Let’s skip over the typical prelude to 99% of ecommerce news articles. The one about Covid-19, the pandemic and lockdowns, the devastating impact on the economy. Damn. I had to mention it to not mention it.
Well, we’re acutely aware of the situation and how our daily lives have had to adapt to new circumstances. The forward march of ecommerce – which had been growing strongly and consistently over the years – has recently been more of a sprint as it gains years of advancement within a few months.
This has made ecommerce an increasingly interesting field to study and analyse – particularly since holiday season is set to start.
So let’s take a short dose of analysis to get a clearer picture of the major shifts that are likely to stick far after the final sales of the holiday season end.
We spent just over $136 billion in online shopping in 2007, which rose to just over $601 billion in 2019. That is over a decade of strong and consistent growth.
It’s not that in-store commerce has tumbled – in fact it also continues to drive upwards, and the majority of us continue to prefer in-store shopping to online. But the gap between in-store and online has been closing, and rapidly so since March.
We spent just over $211 billion on online shopping during the second quarter (April to June), representing a spike of 32% from the first quarter (January to March). Results for the third quarter (July to September) are going to be interesting reading, and are expected to be released in two weeks.
But what is likely is that we are going to witness further entrenchment of ecommerce into space formerly occupied by in-store sales. So much so that Salsforce – the parent of Commerce Cloud – expects ecommerce’s share of total retail sales in the US to occupy 30% over the holiday season.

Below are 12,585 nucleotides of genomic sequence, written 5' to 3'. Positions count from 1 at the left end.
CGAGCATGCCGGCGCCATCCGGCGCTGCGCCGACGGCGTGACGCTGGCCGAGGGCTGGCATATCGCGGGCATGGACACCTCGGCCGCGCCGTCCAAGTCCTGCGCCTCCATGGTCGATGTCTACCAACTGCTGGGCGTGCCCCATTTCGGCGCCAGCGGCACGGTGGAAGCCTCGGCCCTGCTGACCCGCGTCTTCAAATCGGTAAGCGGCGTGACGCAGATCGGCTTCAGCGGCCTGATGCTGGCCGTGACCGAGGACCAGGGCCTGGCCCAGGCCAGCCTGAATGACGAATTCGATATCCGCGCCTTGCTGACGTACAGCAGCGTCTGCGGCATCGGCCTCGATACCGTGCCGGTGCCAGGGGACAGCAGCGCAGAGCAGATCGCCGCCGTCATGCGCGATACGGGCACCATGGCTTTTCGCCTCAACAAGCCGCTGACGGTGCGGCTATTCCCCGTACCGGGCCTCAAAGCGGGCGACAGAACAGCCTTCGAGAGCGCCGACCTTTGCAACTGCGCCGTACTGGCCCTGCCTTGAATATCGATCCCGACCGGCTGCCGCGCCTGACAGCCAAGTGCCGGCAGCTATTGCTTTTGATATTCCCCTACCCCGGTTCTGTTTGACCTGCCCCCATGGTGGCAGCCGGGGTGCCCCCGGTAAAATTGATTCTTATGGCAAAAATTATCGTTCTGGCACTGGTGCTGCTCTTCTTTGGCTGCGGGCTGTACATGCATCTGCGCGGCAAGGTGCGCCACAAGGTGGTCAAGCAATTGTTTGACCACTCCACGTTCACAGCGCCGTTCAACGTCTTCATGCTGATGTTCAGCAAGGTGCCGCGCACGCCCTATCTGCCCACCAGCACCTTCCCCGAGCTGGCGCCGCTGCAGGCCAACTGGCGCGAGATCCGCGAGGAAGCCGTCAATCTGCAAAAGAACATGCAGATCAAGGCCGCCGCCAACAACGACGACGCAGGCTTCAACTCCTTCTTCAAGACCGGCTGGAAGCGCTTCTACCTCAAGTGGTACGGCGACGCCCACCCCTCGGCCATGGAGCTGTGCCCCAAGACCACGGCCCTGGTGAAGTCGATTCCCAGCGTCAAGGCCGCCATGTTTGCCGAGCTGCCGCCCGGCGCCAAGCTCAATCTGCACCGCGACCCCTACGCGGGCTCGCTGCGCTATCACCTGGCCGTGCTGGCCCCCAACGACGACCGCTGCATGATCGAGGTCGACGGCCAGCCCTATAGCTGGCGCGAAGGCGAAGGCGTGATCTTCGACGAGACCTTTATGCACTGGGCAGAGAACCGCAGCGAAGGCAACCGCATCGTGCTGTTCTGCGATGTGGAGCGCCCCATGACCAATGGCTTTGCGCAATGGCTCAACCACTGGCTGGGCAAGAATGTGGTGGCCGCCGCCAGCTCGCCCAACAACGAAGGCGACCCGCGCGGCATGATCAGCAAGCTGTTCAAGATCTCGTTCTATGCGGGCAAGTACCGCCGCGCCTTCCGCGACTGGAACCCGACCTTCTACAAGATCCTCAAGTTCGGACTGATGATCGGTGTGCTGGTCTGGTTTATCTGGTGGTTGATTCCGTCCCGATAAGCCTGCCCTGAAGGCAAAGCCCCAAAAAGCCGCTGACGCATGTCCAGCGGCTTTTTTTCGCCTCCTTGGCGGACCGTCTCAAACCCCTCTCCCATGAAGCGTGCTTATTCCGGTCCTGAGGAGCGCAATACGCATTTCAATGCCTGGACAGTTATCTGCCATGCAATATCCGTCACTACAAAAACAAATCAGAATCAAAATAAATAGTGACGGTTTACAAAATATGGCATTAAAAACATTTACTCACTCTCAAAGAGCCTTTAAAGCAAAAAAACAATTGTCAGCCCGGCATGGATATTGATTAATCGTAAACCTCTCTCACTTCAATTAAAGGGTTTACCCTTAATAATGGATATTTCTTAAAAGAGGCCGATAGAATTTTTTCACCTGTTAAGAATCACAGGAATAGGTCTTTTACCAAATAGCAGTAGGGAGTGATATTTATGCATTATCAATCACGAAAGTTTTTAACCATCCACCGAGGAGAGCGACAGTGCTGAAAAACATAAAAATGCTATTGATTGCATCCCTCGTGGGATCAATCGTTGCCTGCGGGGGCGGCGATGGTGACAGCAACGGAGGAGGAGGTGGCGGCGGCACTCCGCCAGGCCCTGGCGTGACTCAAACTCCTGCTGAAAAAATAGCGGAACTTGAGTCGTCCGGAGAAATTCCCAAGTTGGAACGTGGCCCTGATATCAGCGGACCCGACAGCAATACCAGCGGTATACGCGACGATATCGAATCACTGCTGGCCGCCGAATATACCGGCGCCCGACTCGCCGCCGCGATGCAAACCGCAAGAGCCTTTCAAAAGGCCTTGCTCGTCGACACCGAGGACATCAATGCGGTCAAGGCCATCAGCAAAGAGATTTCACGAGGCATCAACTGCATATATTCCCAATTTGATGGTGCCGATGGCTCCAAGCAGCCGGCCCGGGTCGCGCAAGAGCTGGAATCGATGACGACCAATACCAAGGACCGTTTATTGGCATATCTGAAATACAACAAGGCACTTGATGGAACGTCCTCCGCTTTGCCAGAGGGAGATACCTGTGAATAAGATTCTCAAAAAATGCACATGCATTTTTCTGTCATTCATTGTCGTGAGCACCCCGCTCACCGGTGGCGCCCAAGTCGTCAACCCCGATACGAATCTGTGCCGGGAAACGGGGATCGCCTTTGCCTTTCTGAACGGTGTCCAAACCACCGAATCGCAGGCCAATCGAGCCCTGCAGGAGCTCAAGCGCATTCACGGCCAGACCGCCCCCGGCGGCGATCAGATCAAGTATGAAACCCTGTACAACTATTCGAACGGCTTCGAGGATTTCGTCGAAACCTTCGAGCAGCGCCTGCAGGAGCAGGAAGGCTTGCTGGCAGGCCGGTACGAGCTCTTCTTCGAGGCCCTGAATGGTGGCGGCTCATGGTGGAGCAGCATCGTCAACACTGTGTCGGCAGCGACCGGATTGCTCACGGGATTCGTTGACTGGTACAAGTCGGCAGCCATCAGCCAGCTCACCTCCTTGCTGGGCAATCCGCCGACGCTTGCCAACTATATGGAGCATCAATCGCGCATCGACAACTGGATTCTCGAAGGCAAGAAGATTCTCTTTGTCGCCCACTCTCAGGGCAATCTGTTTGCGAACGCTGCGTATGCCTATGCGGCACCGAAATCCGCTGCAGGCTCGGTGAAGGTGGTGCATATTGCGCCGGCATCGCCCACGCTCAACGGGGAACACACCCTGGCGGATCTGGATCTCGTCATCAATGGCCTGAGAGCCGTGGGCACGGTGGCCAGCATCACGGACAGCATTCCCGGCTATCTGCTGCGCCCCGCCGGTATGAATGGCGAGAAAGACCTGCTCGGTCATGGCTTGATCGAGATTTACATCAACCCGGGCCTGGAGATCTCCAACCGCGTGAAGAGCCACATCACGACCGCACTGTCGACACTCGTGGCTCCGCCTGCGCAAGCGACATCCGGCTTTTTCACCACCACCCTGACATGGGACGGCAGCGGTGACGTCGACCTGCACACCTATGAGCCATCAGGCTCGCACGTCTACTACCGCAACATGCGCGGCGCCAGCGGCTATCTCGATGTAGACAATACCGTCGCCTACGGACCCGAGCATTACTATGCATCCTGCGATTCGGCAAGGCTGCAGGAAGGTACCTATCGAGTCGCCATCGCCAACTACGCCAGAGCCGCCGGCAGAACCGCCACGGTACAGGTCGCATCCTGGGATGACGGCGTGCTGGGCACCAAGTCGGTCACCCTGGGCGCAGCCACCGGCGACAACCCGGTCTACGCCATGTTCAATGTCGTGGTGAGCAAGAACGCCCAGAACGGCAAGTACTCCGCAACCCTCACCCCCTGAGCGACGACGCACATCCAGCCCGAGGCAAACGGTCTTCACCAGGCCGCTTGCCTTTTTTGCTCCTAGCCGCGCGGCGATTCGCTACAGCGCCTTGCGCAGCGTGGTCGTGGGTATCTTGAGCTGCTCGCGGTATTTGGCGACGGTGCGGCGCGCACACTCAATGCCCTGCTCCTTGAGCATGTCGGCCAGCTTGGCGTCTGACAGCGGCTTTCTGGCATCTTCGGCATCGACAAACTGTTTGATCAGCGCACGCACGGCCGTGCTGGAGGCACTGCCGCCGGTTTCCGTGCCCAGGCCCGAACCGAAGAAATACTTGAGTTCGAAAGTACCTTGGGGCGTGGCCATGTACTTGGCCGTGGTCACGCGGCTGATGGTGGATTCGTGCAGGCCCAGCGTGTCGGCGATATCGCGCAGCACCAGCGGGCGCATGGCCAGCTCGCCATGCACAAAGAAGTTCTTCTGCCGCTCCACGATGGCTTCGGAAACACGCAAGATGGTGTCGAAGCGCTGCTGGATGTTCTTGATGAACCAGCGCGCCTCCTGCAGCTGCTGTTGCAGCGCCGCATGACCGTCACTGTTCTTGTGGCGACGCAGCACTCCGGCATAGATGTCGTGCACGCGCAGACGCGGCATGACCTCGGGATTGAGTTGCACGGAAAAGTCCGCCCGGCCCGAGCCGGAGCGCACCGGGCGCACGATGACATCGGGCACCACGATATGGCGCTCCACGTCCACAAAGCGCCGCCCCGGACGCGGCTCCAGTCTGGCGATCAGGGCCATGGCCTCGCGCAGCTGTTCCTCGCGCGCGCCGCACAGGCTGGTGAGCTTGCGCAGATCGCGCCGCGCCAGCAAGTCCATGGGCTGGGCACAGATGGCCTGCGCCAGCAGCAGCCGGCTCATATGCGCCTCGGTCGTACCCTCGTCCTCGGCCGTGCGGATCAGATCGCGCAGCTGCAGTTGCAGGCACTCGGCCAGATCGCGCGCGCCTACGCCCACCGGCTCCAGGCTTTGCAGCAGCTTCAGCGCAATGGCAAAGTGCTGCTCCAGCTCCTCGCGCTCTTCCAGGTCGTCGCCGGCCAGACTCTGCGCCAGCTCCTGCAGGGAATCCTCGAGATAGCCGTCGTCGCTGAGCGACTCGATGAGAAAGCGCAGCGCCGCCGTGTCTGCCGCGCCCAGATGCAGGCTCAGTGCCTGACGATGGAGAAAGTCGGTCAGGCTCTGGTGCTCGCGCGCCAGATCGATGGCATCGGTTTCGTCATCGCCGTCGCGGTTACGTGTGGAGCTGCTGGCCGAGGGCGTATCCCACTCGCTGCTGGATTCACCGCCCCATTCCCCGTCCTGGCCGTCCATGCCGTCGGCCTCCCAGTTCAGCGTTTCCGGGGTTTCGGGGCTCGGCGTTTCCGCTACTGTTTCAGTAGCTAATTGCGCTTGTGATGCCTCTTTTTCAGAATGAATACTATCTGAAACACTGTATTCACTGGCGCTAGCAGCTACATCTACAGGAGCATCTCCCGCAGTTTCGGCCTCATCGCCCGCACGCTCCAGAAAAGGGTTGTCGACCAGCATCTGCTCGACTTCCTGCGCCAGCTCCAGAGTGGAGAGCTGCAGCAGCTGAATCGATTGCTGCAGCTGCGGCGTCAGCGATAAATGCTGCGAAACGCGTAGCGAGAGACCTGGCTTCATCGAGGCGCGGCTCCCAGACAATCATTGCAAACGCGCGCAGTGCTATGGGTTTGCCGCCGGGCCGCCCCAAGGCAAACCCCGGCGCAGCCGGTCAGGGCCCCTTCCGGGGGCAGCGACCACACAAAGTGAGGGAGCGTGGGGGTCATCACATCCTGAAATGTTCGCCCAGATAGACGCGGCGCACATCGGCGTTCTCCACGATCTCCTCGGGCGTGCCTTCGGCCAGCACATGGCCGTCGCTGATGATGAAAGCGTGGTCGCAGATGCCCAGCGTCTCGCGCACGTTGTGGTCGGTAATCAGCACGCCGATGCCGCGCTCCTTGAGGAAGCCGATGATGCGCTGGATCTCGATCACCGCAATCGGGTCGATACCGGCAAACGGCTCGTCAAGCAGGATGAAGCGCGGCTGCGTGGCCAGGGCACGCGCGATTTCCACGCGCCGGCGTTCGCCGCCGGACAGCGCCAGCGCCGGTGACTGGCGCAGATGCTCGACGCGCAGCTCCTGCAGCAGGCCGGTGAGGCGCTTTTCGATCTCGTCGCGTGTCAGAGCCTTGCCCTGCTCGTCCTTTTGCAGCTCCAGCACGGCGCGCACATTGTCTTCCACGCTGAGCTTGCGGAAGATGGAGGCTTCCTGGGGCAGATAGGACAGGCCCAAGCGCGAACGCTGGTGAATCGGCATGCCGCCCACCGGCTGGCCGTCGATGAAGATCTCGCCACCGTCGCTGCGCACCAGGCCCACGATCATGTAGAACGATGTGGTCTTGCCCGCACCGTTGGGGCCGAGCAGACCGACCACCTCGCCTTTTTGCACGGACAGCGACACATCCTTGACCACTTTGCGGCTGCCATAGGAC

Beyond the holiday season – under the assumption that slowly, very slowly, the economy will reopen as the initial impact of the pandemic painfully fades – ecommerce is set to continue its tireless entrenchment into the retail space.
Logistics is only logical
With increasing weight put on ecommerce infrastructure, retailers and brands have become severely aware of the resulting logistical challenges – everything from site infrastructure with scaling issues to final-mile delivery operations.
If brands and retailers are seriously looking at building a stronger logistical infrastructure, then they are going to be much better prepared for a heavier increase in traffic. But this also has longer-lasting implications beyond the holiday season.
If companies build broader infrastructure to deal with extreme cases, then the solutions that it builds are going to remain part of the company’s architecture. So that if something extreme occurs again – let’s say (I’m crossing my fingers while typing this sentence, which is actually extremely difficult to do. Try it!) a stronger wave of the pandemic shuts most of the economy down and all in-store experiences are momentarily stopped. Companies equipped with previously-used tools will be better placed to react quickly and enter difficult situations while keeping a steady ship.
These solutions include upgrading current ecommerce platforms to best-in-class digital solutions such as Salesforce Commerce Cloud, which brings seamless scalability and high personalization powers.
They also include emerging technologies like fixing ecommerce with augmented reality in order to enhance digital shopping experiences.
While logistically speaking, costs of shipping and delivery are going to be suppressed as much as possible, while upgrading last-mile delivery capabilities, as customers will continue to prefer and even expect free delivery.